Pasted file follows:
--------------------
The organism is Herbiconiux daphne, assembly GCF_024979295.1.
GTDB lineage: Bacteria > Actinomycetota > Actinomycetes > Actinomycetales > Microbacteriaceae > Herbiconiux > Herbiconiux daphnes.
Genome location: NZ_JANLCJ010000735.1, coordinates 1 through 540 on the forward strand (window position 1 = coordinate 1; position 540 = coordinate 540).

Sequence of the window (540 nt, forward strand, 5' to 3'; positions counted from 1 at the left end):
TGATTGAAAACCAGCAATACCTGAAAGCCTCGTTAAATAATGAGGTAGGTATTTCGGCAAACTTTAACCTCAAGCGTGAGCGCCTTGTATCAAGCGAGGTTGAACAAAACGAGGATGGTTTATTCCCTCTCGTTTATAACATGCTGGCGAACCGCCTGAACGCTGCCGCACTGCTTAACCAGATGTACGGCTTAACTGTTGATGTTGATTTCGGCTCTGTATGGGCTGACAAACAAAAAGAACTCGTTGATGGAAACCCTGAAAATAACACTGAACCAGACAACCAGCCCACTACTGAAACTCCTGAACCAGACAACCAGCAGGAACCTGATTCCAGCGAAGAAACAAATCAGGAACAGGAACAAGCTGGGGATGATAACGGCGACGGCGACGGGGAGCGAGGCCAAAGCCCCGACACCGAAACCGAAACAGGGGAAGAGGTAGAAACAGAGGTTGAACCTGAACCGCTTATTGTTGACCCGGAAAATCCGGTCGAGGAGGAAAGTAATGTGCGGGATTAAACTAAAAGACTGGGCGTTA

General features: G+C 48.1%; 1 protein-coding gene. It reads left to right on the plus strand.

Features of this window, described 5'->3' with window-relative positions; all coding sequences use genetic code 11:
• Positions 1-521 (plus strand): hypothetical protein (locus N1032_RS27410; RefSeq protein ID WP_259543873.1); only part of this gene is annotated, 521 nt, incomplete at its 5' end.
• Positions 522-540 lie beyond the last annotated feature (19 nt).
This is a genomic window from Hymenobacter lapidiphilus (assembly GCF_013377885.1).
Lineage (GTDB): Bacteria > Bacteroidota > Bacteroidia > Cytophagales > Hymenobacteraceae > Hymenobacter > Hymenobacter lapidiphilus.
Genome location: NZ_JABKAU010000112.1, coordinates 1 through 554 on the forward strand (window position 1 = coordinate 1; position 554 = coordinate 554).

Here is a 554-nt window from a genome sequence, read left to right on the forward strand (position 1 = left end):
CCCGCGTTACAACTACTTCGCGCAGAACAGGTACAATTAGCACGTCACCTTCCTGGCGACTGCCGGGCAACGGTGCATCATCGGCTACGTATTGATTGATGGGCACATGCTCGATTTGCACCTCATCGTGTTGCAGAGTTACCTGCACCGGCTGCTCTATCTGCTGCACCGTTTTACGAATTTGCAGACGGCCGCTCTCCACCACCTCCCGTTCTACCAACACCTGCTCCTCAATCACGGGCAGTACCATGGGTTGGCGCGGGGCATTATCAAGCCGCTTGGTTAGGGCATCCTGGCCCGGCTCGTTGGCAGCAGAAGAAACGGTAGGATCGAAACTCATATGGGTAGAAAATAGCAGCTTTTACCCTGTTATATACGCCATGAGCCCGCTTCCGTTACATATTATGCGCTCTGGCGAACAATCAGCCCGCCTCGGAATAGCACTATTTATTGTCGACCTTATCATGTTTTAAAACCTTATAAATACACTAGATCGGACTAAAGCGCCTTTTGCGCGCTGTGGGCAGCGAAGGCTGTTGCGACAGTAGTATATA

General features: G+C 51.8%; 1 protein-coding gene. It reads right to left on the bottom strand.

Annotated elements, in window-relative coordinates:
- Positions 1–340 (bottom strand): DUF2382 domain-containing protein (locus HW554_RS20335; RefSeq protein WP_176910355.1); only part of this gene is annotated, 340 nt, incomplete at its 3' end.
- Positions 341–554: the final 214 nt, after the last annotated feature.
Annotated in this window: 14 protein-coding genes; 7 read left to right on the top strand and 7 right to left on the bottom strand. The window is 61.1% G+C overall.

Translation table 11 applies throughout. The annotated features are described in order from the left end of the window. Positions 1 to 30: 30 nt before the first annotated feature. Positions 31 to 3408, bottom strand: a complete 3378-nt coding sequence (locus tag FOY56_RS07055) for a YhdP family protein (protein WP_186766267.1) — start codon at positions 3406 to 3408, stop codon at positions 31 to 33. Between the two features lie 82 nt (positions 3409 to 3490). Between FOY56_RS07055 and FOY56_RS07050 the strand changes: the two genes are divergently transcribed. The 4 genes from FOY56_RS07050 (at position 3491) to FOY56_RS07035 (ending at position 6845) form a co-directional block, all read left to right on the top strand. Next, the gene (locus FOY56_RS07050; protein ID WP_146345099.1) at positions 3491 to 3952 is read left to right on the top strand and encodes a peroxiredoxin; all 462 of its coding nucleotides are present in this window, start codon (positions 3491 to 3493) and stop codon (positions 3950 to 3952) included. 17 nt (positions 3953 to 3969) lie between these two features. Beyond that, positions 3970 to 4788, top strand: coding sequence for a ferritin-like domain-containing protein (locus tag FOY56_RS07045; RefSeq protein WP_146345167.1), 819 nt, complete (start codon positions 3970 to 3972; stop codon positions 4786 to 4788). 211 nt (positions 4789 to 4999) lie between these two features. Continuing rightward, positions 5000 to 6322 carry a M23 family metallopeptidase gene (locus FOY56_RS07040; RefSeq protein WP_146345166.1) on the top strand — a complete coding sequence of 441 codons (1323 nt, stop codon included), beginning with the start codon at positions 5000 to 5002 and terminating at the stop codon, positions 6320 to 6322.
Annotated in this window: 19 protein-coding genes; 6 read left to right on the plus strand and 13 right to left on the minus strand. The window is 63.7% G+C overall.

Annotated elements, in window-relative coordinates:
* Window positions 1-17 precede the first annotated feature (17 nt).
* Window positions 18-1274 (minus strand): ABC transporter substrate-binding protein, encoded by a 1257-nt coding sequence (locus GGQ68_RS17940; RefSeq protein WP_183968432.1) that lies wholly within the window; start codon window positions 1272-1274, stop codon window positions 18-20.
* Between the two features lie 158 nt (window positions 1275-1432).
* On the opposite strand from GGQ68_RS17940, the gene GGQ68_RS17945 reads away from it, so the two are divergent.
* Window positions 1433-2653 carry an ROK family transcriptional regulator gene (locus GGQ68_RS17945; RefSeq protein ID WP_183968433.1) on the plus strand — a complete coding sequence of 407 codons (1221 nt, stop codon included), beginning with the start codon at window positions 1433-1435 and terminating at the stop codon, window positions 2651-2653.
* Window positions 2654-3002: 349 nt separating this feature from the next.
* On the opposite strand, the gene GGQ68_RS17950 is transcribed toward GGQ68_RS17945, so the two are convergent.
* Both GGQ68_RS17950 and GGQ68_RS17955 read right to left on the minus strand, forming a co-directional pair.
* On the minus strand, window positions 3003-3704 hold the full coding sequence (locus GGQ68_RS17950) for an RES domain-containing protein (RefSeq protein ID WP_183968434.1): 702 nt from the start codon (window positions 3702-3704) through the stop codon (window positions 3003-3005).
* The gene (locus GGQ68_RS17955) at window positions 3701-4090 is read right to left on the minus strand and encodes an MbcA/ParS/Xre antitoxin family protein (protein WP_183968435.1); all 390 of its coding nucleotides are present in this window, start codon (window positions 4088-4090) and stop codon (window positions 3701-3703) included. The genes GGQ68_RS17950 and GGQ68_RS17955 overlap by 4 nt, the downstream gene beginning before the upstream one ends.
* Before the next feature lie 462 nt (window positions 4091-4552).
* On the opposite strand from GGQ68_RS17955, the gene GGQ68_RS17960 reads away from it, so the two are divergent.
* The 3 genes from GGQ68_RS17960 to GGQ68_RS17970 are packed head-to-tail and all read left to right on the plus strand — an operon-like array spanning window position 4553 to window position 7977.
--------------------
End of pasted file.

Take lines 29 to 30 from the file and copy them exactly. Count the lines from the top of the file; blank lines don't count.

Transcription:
* On the opposite strand, the gene GGQ68_RS17950 is transcribed toward GGQ68_RS17945, so the two are convergent.
* Both GGQ68_RS17950 and GGQ68_RS17955 read right to left on the minus strand, forming a co-directional pair.